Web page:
In Japan, the culture of “omotenashi,” or the spirit of respect for others, has taken root since ancient times.
You may have seen the scene where Christel Takigawa expressed “o-mo-te-na-shi” during her French speech at the Tokyo Olympics bid presentation.
Japanese people are originally known for their kindness, and especially when inviting others into their homes, they are made aware of the need to do their utmost to serve others.
What does the word “omotenashi” mean and how should it be used?
In this article, we would like to explain the meaning and usage of “omotenashi.
What is “Omotenashi”?
The word “omotenashi” is derived from the word “Omotenashi,” which means “without a front.
The word “omotenashi” is derived from the word “omotenashi”, which means “without front”, in other words, without “back”.
It means that we do not ask for anything in return from others, but simply wish to please them and act accordingly.
This culture of “omotenashi” is said to have already existed during the Heian period (794-1185 AD).
Deeply involved is the “sadou” (tea ceremony).
The tea ceremony is a culture in which powdered tencya, a different type of green tea, is stirred with hot water and drunk by visitors.
The ceremony is performed in a Japanese-style room (a room with tatami mats) with the participants sitting in seiza.
The tea is prepared and carefully mixed to make the people present feel comfortable and to entertain guests.
- To determine the preferences of the guests.
- To be well organized.
- To decorate naturally with flowers.
- Be patient and allow plenty of time.
- Be mindful and considerate of your guests.
Thus, the essence of modern “omotenashi” was already established 1,000 years ago.
It is different from manners and service.
Some people feel that “omotenashi” is similar to “manners” or “service,” but they are not the same thing.
Manners are only meant to ensure that “the bare minimum should be observed,” while service is the payment received for providing an action, such as customer service.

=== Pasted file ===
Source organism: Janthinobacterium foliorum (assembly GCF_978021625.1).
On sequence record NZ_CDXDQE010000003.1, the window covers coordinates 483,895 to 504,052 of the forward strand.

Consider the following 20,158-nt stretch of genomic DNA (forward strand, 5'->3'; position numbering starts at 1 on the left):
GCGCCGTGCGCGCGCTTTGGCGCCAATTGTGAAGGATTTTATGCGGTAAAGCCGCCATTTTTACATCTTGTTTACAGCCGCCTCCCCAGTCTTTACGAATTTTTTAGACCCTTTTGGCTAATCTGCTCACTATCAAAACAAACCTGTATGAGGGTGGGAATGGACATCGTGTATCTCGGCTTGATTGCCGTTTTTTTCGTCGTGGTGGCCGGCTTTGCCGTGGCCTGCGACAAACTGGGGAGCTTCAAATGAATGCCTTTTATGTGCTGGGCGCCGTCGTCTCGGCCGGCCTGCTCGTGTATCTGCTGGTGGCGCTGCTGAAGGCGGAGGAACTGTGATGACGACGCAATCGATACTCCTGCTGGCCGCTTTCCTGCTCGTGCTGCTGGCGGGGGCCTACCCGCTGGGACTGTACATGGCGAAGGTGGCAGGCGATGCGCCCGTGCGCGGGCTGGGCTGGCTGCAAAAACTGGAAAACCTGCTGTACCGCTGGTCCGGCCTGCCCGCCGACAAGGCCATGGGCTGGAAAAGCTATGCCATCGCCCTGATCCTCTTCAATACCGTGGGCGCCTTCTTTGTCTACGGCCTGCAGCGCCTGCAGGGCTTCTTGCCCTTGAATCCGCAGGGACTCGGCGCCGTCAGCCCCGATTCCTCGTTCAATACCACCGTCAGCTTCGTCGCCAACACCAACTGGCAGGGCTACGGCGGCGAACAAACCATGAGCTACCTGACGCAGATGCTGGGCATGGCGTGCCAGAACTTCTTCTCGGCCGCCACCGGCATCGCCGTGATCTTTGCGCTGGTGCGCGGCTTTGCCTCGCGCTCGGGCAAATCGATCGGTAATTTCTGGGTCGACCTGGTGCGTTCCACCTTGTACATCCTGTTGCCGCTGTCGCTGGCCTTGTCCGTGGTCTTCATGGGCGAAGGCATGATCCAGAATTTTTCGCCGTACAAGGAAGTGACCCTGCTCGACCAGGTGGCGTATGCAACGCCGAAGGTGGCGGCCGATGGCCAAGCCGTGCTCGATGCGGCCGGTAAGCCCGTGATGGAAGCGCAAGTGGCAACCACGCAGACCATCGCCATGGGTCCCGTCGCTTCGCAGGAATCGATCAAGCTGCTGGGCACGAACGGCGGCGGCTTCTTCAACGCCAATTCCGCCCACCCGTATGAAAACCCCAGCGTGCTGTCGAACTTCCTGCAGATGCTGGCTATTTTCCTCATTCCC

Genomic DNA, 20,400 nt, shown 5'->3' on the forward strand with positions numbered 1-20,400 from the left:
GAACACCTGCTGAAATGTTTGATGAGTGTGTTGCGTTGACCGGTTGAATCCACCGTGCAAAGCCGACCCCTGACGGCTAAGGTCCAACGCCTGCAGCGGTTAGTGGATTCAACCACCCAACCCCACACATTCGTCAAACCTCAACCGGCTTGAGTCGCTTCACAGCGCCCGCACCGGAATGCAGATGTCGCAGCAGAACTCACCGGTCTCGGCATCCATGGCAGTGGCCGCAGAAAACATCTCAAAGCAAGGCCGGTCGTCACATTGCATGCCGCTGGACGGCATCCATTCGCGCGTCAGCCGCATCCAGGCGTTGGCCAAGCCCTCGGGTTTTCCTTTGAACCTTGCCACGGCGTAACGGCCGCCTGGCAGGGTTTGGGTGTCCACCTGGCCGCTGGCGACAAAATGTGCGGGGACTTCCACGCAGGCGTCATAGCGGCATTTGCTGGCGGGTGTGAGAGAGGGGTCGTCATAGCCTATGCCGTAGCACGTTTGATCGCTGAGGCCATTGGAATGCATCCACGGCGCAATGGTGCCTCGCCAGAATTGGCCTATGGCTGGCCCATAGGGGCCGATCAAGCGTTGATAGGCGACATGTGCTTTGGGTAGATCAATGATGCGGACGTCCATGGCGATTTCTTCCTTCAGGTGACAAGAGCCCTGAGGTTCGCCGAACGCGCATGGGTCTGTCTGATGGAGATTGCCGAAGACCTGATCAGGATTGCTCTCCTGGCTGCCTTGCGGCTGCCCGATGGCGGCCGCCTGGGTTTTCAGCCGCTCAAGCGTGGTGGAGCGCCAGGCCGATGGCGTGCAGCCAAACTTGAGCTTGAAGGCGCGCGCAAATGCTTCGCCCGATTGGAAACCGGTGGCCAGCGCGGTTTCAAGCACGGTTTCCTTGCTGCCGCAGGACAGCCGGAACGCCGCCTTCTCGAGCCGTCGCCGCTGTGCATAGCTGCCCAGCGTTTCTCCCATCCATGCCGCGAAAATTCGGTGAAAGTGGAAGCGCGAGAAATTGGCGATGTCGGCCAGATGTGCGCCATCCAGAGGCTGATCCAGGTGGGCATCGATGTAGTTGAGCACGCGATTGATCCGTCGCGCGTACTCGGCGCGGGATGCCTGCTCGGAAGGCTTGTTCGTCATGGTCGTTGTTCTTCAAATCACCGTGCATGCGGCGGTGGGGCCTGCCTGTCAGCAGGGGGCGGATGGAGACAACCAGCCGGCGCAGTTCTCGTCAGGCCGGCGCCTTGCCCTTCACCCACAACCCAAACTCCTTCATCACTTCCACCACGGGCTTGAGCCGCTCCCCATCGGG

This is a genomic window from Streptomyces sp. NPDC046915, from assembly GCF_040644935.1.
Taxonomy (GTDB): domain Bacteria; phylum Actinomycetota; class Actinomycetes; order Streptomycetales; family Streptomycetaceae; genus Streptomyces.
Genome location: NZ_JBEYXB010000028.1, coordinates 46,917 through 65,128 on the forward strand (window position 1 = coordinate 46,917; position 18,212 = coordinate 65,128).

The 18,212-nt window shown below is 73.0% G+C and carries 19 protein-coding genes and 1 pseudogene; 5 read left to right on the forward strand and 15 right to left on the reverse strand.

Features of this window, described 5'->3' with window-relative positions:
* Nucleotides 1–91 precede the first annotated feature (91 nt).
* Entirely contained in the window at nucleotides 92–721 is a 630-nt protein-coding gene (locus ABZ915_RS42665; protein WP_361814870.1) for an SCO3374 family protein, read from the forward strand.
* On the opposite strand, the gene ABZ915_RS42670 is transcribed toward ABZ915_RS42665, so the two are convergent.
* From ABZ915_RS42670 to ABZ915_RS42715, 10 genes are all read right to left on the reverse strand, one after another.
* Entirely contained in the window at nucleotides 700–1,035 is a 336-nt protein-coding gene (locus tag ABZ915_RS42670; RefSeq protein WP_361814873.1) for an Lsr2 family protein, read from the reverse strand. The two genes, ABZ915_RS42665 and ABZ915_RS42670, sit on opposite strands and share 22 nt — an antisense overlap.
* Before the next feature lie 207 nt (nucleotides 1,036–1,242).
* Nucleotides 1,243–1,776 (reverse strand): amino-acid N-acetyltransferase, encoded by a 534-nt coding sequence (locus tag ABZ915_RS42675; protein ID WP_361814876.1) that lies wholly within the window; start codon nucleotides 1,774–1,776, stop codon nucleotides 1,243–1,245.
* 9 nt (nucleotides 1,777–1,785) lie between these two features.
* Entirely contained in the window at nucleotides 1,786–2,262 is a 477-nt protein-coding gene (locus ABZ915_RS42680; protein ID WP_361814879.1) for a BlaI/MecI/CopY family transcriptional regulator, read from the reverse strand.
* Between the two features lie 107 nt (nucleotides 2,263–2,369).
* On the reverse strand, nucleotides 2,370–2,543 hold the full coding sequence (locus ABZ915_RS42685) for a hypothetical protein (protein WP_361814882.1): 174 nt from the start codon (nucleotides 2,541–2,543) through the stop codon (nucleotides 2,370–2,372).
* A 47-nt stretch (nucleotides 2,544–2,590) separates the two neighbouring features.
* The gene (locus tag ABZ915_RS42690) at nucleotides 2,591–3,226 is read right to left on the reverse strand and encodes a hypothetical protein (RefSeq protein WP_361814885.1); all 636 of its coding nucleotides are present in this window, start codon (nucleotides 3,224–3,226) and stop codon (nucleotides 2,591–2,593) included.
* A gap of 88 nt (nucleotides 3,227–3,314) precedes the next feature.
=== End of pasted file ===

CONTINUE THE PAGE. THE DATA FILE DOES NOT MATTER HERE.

Service is a form of payment for providing a service or other action. “Omotenashi” has a different meaning from “omotenashi,” which is simply making an effort to make the other person feel comfortable without asking for anything in return.
The word “omotenashi” is often translated as “hospitality,” which means almost the same thing, but there are some differences.
If you actually come to Japan and receive “omotenashi,” you should be able to sense the difference.
Usage of “omotenashi”
The word “omotenashi” itself is not often used in daily life.
Therefore, even if you stay in Japan, you will probably not hear it very often.
It is not necessary to say it out loud, and it is probably better to say that it is a natural feeling among Japanese people.
It is not often used in conversation, but there are situations where it is used in writing.
Let me show you an example.
Examples of “omotenashi”
- The hotel is known for its warm “omotenashi.
- I can’t thank you enough for your omotenashi.
- Thank you very much for your “omotenashi.
- I will do my best to do “omotenashi” for you.
- I can’t do much “omotenashi” for you, but do you want to come visit?
- We will give you this as a gift in return for your omotenashi.
- We would like to “omotenashi” you with all our heart.
This is how “omotenashi” is used.
How to use “omotenashi”
If you invite friends or colleagues to your home during your stay in Japan, please do your best to “omotenashi” them.
The first thing you must be aware of is that it should not be “work”.
If you are conscious of trying to make the other person feel comfortable, you will constantly think about what needs to be done in your mind, and your brow will naturally wrinkle.
If this happens, you will look like you are not enjoying yourself, and the person you have invited may feel uncomfortable.
It is important to smile and express the emotion of “I am glad you came.
That smile is one of the spices of “omotenashi.
Prepare their favorite food and drinks, and clean and ventilate the room to make it comfortable.
After inviting them in, say to them, “Make yourself at home,” offer them food and drinks without trying too hard, and take the initiative in conversation to lighten the atmosphere of the place.
If you can do these things, you have done “omotenashi” well enough.
In this article, we have explained the meaning and usage of “omotenashi”.
Omotenashi” is an action to make the other person feel comfortable without asking for anything in return.
It is a feeling that Japanese people have as a matter of course, but many foreign nationals are impressed by the kindness of Japanese people.
When you visit Japan, why not try practicing “omotenashi” as well as receiving “omotenashi”?